The Bell Curve: Intelligence and Class Structure in American Life - Chapter 22, A Place for Everyone Summary & Analysis

Richard Herrnstein
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Chapter 22, A Place for Everyone Summary and Analysis

In the final chapter, the authors advocate policies they believe will help to thwart the coming trends. They argue that the ideology of egalitarianism must be rejected. While some forms of equality are ideal, such as the idea of equal rights, the idea that people should be equal regardless of their choices is pernicious. Further, a good sort of equality must be advocated: equality of authority, where individuals are allowed to govern themselves.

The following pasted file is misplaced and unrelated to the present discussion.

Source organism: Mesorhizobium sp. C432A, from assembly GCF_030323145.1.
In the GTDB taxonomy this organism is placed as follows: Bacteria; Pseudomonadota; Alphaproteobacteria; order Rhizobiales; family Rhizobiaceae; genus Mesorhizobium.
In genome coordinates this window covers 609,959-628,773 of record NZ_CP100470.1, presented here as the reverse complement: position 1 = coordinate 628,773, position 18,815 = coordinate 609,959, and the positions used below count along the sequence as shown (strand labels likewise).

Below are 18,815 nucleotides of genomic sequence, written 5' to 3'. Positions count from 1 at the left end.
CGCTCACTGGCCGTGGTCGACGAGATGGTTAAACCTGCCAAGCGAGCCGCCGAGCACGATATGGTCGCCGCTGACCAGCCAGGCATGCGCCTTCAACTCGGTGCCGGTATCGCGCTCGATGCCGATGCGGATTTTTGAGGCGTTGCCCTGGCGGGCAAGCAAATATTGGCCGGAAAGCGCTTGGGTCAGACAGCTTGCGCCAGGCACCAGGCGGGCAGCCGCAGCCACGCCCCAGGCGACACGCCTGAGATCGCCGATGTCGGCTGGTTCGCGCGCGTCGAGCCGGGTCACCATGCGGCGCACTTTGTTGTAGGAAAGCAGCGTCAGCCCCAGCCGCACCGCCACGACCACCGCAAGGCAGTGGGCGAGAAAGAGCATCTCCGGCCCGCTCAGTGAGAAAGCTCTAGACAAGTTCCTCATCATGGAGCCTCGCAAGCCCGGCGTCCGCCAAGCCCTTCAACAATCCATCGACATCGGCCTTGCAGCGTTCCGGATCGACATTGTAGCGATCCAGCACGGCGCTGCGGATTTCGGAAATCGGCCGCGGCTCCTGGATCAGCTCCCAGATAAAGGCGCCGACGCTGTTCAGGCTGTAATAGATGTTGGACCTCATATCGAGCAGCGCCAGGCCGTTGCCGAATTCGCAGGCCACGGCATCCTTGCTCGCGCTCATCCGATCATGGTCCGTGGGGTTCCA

Individuals should be allowed to find valued places in society. Inevitably letting the process of cognitive migration work itself out will help make society more productive. Further, individual freedom will allow individuals with varied IQs to find places in society where they are valued.

The authors argue that the end of the twentieth century United States has a series of...

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This section contains 276 words
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